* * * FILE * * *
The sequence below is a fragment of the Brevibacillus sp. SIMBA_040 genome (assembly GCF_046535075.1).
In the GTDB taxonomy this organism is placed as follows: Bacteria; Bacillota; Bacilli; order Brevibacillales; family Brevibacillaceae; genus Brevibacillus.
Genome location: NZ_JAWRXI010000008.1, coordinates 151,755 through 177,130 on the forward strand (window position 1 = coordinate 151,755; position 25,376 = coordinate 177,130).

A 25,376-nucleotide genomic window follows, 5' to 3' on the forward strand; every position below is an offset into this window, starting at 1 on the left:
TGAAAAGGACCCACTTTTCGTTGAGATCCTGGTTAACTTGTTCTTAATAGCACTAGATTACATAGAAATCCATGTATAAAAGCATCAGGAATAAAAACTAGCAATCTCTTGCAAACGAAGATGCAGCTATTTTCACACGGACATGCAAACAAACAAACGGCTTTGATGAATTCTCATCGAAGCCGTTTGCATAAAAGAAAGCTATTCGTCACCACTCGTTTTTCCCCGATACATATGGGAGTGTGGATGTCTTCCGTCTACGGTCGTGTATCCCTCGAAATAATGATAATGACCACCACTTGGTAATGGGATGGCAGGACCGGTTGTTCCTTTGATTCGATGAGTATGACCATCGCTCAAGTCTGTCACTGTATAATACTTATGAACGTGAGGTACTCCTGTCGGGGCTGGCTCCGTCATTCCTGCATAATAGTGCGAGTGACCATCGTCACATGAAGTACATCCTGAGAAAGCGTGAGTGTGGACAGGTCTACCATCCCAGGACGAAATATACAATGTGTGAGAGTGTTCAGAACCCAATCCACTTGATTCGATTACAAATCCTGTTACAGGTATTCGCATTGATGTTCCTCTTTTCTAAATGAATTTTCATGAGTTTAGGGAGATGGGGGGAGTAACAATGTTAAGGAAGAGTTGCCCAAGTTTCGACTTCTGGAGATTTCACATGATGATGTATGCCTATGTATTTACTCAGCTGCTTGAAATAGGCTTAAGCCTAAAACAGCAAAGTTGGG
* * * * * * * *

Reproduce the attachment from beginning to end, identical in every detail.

The sequence below is a fragment of the Brevibacillus sp. SIMBA_040 genome (assembly GCF_046535075.1).
In the GTDB taxonomy this organism is placed as follows: Bacteria; Bacillota; Bacilli; order Brevibacillales; family Brevibacillaceae; genus Brevibacillus.
Genome location: NZ_JAWRXI010000008.1, coordinates 151,755 through 177,130 on the forward strand (window position 1 = coordinate 151,755; position 25,376 = coordinate 177,130).

A 25,376-nucleotide genomic window follows, 5' to 3' on the forward strand; every position below is an offset into this window, starting at 1 on the left:
TGAAAAGGACCCACTTTTCGTTGAGATCCTGGTTAACTTGTTCTTAATAGCACTAGATTACATAGAAATCCATGTATAAAAGCATCAGGAATAAAAACTAGCAATCTCTTGCAAACGAAGATGCAGCTATTTTCACACGGACATGCAAACAAACAAACGGCTTTGATGAATTCTCATCGAAGCCGTTTGCATAAAAGAAAGCTATTCGTCACCACTCGTTTTTCCCCGATACATATGGGAGTGTGGATGTCTTCCGTCTACGGTCGTGTATCCCTCGAAATAATGATAATGACCACCACTTGGTAATGGGATGGCAGGACCGGTTGTTCCTTTGATTCGATGAGTATGACCATCGCTCAAGTCTGTCACTGTATAATACTTATGAACGTGAGGTACTCCTGTCGGGGCTGGCTCCGTCATTCCTGCATAATAGTGCGAGTGACCATCGTCACATGAAGTACATCCTGAGAAAGCGTGAGTGTGGACAGGTCTACCATCCCAGGACGAAATATACAATGTGTGAGAGTGTTCAGAACCCAATCCACTTGATTCGATTACAAATCCTGTTACAGGTATTCGCATTGATGTTCCTCTTTTCTAAATGAATTTTCATGAGTTTAGGGAGATGGGGGGAGTAACAATGTTAAGGAAGAGTTGCCCAAGTTTCGACTTCTGGAGATTTCACATGATGATGTATGCCTATGTATTTACTCAGCTGCTTGAAATAGGCTTAAGCCTAAAACAGCAAAGTTGGG